U.S. Postal Service Releases Dog Attack National Rankings

U.S. Postal Service Releases Dog Attack National Rankings
National Dog Bite Awareness Week Starts June 14

WASHINGTON, D.C. — The number of U.S. Postal Service (USPS) employees attacked by dogs nationwide fell to 5,803 in 2019 — more than 200 fewer than in 2018 and more than 400 fewer since 2017. Today, USPS highlights technology that helps reduce potential attacks, while releasing its annual list of cities with the most recorded dog attacks.

The organization also highlights safety initiatives to help protect its employees and offers tips to pet owners as part of the Postal Service’s National Dog Bite Awareness Week, which runs Sunday, June 14, through Saturday, June 20.

“Even during these difficult times, it’s important for our customers to understand that letter carriers are still coming to homes daily and need to deliver mail safely,” said USPS Safety Awareness Program Manager Chris Johnson. “We are confident we can keep moving the trends of attacks downward, and ramping up overall awareness for everyone is the best way to do that.”

Tips and Technology

According to Johnson, technology supports carrier safety in two ways: Mobile Delivery Devices, handheld scanners used by carriers to confirm customer delivery, include a feature to indicate the presence of a dog at an individual address. And the Informed Delivery service alerts customers to mail and packages coming to their homes, allowing them to plan for the carrier’s arrival by securing dogs safely.

The Postal Service offers the following safety tips:

  • When a letter carrier delivers mail or packages to your front door, place your dog in a separate room and close that door before opening the front door. Dogs have been known to burst through screen doors or plate glass windows to attack visitors.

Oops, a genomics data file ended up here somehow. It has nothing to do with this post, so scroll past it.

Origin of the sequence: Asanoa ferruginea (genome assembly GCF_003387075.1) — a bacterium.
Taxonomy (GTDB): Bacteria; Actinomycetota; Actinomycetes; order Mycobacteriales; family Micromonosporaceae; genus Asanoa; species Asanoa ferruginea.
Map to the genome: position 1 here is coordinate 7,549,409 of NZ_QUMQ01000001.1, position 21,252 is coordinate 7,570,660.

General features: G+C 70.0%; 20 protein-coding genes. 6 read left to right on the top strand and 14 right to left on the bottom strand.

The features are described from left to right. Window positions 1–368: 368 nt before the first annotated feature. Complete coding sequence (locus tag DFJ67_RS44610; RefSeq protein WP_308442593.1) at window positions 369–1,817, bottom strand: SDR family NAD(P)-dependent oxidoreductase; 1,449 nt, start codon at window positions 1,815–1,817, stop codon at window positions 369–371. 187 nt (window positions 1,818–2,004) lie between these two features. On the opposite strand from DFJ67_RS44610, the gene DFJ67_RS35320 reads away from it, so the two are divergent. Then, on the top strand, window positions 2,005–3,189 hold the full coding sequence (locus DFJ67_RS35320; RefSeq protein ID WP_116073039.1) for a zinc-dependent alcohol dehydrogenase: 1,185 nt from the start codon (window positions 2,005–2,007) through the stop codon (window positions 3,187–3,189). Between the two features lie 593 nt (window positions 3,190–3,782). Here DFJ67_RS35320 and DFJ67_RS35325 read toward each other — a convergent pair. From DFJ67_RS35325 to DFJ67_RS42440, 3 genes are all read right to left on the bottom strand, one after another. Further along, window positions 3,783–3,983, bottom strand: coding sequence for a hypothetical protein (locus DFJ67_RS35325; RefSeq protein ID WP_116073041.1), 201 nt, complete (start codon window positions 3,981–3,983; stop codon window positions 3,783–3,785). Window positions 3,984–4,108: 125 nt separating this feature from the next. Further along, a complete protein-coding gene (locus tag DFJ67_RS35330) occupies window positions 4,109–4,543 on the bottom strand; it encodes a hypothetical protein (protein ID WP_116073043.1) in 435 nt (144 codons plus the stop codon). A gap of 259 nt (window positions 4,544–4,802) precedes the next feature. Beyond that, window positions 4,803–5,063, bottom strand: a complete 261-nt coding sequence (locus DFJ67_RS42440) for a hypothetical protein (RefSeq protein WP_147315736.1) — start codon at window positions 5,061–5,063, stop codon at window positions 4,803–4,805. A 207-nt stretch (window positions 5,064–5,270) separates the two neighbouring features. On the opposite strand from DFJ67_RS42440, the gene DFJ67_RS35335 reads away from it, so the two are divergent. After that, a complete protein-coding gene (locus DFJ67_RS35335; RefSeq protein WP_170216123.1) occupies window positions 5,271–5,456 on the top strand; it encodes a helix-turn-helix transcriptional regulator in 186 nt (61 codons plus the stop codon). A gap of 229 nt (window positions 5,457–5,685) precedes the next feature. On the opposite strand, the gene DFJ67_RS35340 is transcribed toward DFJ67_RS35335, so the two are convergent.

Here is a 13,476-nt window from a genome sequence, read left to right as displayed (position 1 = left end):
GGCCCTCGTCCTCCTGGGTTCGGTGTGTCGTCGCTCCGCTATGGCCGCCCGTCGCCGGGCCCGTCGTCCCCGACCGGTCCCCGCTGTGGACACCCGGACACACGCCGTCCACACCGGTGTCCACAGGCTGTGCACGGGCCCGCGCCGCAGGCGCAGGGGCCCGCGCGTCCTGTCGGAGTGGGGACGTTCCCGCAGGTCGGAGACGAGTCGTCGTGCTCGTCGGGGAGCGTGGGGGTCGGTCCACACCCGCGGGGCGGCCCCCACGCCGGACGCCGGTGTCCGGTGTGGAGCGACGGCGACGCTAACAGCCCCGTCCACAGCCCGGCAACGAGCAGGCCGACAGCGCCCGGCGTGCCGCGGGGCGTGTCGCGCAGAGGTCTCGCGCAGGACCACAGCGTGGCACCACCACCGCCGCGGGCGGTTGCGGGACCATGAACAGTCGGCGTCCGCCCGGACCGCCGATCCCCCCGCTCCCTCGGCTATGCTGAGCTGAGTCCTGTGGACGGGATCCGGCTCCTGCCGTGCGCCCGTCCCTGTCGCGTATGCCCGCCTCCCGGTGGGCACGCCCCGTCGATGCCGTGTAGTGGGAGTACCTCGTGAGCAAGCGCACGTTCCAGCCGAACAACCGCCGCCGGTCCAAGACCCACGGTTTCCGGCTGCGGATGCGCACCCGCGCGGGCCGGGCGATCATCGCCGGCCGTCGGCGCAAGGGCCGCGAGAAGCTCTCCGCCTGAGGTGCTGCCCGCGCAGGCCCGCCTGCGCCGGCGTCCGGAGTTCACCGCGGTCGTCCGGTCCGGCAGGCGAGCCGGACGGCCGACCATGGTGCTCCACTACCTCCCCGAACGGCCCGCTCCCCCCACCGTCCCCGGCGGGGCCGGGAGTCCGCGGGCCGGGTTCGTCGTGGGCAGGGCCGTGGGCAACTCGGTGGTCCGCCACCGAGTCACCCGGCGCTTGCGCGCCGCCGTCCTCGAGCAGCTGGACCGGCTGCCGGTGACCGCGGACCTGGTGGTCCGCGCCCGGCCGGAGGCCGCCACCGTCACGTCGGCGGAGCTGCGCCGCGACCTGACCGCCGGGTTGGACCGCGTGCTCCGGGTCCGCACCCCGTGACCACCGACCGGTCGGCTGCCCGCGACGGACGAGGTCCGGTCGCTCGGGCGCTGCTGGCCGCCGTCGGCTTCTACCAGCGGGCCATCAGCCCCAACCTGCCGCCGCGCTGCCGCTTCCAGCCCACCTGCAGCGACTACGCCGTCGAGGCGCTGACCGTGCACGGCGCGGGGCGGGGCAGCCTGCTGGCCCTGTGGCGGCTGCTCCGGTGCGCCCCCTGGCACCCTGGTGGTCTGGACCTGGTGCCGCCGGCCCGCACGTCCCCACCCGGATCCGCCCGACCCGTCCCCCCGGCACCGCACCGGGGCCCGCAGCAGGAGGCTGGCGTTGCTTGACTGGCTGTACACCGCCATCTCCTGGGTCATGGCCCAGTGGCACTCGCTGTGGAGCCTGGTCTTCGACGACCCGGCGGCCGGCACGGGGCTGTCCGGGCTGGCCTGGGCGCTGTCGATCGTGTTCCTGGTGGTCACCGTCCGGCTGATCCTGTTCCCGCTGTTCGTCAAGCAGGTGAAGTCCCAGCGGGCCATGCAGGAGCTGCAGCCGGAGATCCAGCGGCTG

• Parents should remind children and other family members not to take mail directly from letter carriers in the presence of the family pet. The dog may view the letter carrier handing mail to a family member as a threatening gesture.
  • If a letter carrier feels threatened by a dog, or if a dog is loose or unleashed, the owner may be asked to pick up mail at a Post Office location or another facility until the letter carrier is assured the pet has been restrained. If the dog is roaming the neighborhood, the pet owner’s neighbors also may be asked to pick up their mail at the area’s Post Office location.

2019 Dog Attack Rankings by City
A total of 5,803 USPS employees were attacked by dogs in 2019. The top 20 rankings comprise 30 cities, as some cities reported the same number of attacks:

City State 2019
HOUSTON TX 85
LOS ANGELES CA 74
CHICAGO IL 54
CLEVELAND OH 51
DALLAS TX 40
COLUMBUS OH 35
PHILADELPHIA PA 34
TOLEDO OH 32
DENVER CO 30
SAN DIEGO CA 29
BALTIMORE MD 29
LOUISVILLE KY 28
SAN ANTONIO TX 28
FORT WORTH TX 27
DETROIT MI 26
CINCINNATI OH 26
SACRAMENTO CA 25
KANSAS CITY MO 25
EL PASO TX 25
MEMPHIS TN 24
PHOENIX AZ 23
ST LOUIS MO 22
ALBUQUERQUE NM 22
LONG BEACH CA 21
JACKSONVILLE FL 21
INDIANAPOLIS IN 21
CHARLOTTE NC 21
SEATTLE WA 21
MINNEAPOLIS MN 20
DAYTON OH 20

Top 10 Dog Bite States:

State 2019 2018
CA 777 794
TX 491 462
OH 378 304
IL 323 273
NY 320 339
MI 238 224
PA 237 252
FL 229 198
NJ 169 147
NC 162 169

For more data related to your area, contact your local USPS Corporate Communications professional.

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